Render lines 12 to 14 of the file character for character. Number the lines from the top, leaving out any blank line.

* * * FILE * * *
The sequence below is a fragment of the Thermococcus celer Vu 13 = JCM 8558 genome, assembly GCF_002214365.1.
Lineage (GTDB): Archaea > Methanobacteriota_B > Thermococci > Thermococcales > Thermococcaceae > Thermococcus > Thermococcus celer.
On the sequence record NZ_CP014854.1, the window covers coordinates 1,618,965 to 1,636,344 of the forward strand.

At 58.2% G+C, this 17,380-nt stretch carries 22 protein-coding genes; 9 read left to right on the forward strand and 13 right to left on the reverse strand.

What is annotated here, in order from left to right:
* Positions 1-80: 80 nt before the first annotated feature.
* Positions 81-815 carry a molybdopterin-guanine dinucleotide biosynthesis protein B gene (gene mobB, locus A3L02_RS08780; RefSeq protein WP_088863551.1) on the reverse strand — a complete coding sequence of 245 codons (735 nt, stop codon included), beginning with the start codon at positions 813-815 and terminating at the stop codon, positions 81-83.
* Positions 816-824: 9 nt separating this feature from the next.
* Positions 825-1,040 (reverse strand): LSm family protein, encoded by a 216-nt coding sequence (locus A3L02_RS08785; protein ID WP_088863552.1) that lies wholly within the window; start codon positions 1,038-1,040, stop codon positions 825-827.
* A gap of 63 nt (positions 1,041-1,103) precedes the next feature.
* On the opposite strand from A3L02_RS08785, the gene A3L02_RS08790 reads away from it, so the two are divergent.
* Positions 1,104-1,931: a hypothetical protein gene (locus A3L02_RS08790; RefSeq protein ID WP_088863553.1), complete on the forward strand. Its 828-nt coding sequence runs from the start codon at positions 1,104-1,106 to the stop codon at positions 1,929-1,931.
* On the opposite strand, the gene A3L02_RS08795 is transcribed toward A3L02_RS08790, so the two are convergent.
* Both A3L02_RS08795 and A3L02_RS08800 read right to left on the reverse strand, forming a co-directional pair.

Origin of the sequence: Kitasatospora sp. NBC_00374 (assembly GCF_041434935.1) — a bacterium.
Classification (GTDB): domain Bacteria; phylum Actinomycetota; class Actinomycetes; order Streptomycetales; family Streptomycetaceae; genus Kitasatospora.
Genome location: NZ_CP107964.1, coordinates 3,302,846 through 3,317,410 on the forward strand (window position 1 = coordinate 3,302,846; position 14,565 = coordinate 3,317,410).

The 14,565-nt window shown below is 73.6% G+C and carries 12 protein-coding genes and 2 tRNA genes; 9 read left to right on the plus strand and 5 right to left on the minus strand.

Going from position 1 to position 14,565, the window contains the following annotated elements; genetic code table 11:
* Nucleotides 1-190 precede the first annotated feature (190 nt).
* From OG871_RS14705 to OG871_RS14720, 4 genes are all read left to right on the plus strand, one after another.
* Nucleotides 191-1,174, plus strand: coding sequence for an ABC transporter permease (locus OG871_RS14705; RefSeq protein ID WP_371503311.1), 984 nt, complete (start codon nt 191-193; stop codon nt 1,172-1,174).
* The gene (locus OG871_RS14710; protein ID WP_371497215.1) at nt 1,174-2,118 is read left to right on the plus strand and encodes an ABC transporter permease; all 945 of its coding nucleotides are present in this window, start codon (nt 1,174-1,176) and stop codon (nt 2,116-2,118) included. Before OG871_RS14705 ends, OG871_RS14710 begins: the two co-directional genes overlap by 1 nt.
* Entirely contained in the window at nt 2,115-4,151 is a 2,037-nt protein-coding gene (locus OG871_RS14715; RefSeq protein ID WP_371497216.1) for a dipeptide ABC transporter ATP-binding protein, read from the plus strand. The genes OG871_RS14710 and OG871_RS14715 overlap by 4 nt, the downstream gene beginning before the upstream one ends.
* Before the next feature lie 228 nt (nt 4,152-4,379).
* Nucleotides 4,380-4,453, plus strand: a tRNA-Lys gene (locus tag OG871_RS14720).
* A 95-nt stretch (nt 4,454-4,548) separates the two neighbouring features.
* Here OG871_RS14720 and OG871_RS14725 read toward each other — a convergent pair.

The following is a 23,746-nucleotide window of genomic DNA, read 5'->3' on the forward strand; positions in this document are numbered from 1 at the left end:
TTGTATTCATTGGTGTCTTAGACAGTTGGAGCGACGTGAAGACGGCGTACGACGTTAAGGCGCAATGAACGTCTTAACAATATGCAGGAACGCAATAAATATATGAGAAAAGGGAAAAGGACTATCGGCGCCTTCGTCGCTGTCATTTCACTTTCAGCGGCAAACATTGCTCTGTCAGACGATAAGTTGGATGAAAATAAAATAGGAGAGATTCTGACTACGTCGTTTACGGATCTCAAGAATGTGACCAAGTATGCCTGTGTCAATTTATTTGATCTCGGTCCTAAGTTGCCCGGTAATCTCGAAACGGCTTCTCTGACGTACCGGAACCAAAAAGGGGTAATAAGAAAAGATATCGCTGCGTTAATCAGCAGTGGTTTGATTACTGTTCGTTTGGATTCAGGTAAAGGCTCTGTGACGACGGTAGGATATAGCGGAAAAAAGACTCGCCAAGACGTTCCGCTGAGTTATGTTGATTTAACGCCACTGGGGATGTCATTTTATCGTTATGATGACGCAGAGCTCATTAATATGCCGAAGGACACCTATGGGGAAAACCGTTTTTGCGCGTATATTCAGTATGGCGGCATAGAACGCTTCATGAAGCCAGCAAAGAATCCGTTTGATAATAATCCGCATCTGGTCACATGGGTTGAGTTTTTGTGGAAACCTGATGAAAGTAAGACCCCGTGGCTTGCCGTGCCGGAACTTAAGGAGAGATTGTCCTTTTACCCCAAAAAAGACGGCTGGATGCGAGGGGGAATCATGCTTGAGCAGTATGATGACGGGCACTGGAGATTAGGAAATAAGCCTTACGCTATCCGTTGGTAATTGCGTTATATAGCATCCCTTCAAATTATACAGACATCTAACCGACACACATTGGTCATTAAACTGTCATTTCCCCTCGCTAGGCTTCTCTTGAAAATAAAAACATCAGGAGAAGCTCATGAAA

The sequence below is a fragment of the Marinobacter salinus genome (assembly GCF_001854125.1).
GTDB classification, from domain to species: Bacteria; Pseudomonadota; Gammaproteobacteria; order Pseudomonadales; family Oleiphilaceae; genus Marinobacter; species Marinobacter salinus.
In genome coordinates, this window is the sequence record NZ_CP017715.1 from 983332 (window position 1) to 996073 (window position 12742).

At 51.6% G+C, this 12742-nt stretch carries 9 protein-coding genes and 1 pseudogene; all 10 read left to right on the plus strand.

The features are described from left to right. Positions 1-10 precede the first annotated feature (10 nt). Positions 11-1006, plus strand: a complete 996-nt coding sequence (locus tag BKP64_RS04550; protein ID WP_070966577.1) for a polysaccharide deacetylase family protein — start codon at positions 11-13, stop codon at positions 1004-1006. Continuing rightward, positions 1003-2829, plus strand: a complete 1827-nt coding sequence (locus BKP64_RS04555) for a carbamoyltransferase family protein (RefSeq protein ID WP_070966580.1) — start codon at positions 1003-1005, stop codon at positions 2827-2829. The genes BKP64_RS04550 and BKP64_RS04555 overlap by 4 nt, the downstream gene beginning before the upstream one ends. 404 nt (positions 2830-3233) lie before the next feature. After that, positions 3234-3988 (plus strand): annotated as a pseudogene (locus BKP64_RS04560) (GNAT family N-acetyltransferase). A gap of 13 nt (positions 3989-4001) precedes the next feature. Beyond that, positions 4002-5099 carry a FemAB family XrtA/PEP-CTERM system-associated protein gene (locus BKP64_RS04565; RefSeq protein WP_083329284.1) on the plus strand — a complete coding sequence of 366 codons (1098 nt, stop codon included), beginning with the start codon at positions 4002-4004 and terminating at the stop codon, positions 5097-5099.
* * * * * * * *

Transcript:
* Positions 1,104-1,931: a hypothetical protein gene (locus A3L02_RS08790; RefSeq protein ID WP_088863553.1), complete on the forward strand. Its 828-nt coding sequence runs from the start codon at positions 1,104-1,106 to the stop codon at positions 1,929-1,931.
* On the opposite strand, the gene A3L02_RS08795 is transcribed toward A3L02_RS08790, so the two are convergent.
* Both A3L02_RS08795 and A3L02_RS08800 read right to left on the reverse strand, forming a co-directional pair.